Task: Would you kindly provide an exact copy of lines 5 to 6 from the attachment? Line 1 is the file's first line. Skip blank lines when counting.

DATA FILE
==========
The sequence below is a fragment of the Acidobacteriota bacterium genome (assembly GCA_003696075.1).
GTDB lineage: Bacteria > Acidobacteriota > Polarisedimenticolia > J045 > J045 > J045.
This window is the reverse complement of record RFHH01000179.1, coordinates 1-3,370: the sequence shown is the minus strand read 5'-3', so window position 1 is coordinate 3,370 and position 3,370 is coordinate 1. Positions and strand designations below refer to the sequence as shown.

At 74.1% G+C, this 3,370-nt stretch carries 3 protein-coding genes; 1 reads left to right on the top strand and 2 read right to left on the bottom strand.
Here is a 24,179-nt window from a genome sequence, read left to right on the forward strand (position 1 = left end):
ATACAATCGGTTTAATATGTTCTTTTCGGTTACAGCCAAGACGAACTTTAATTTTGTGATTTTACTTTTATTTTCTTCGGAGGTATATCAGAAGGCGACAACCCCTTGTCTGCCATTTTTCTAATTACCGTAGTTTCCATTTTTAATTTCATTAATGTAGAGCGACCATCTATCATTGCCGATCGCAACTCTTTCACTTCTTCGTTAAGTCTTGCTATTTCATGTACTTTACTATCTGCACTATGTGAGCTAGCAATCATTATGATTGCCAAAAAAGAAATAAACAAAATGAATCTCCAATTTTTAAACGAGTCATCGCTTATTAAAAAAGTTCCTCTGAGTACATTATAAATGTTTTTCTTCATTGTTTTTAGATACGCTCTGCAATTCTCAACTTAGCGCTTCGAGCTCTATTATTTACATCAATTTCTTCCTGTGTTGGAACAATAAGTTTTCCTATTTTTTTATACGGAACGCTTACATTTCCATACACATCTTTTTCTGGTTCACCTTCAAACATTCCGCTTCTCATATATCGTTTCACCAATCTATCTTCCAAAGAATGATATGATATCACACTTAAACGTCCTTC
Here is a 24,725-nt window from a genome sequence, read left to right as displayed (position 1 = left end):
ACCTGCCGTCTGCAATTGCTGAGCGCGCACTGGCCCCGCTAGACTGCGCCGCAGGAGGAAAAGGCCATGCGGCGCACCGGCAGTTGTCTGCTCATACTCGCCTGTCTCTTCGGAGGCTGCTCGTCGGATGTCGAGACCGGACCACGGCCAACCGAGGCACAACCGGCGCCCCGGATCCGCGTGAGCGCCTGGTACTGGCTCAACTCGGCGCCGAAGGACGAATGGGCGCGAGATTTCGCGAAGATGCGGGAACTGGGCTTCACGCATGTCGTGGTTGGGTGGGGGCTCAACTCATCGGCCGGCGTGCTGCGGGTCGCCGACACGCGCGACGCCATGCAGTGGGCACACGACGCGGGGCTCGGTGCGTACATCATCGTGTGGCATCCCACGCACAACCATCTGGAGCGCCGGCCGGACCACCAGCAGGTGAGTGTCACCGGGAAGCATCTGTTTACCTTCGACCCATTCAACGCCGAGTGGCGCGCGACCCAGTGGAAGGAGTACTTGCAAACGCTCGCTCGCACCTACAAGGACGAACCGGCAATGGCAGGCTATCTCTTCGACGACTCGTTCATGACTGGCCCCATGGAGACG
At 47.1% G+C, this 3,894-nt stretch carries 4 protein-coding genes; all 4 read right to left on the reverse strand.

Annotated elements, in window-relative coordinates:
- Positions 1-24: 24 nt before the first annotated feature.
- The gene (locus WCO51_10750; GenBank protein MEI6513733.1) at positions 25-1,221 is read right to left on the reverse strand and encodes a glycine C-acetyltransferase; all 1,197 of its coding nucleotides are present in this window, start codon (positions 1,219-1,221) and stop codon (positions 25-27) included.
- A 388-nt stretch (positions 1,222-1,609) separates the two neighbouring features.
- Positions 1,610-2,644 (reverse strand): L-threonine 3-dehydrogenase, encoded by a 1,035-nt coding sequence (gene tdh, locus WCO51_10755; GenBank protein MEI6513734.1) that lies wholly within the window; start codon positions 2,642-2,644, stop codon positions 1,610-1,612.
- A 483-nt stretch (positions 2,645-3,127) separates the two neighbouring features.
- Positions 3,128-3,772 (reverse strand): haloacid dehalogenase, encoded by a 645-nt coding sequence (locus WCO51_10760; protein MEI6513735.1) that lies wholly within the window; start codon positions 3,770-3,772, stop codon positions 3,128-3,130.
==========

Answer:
Here is a 24,179-nt window from a genome sequence, read left to right on the forward strand (position 1 = left end):
ATACAATCGGTTTAATATGTTCTTTTCGGTTACAGCCAAGACGAACTTTAATTTTGTGATTTTACTTTTATTTTCTTCGGAGGTATATCAGAAGGCGACAACCCCTTGTCTGCCATTTTTCTAATTACCGTAGTTTCCATTTTTAATTTCATTAATGTAGAGCGACCATCTATCATTGCCGATCGCAACTCTTTCACTTCTTCGTTAAGTCTTGCTATTTCATGTACTTTACTATCTGCACTATGTGAGCTAGCAATCATTATGATTGCCAAAAAAGAAATAAACAAAATGAATCTCCAATTTTTAAACGAGTCATCGCTTATTAAAAAAGTTCCTCTGAGTACATTATAAATGTTTTTCTTCATTGTTTTTAGATACGCTCTGCAATTCTCAACTTAGCGCTTCGAGCTCTATTATTTACATCAATTTCTTCCTGTGTTGGAACAATAAGTTTTCCTATTTTTTTATACGGAACGCTTACATTTCCATACACATCTTTTTCTGGTTCACCTTCAAACATTCCGCTTCTCATATATCGTTTCACCAATCTATCTTCCAAAGAATGATATGATATCACACTTAAACGTCCTTC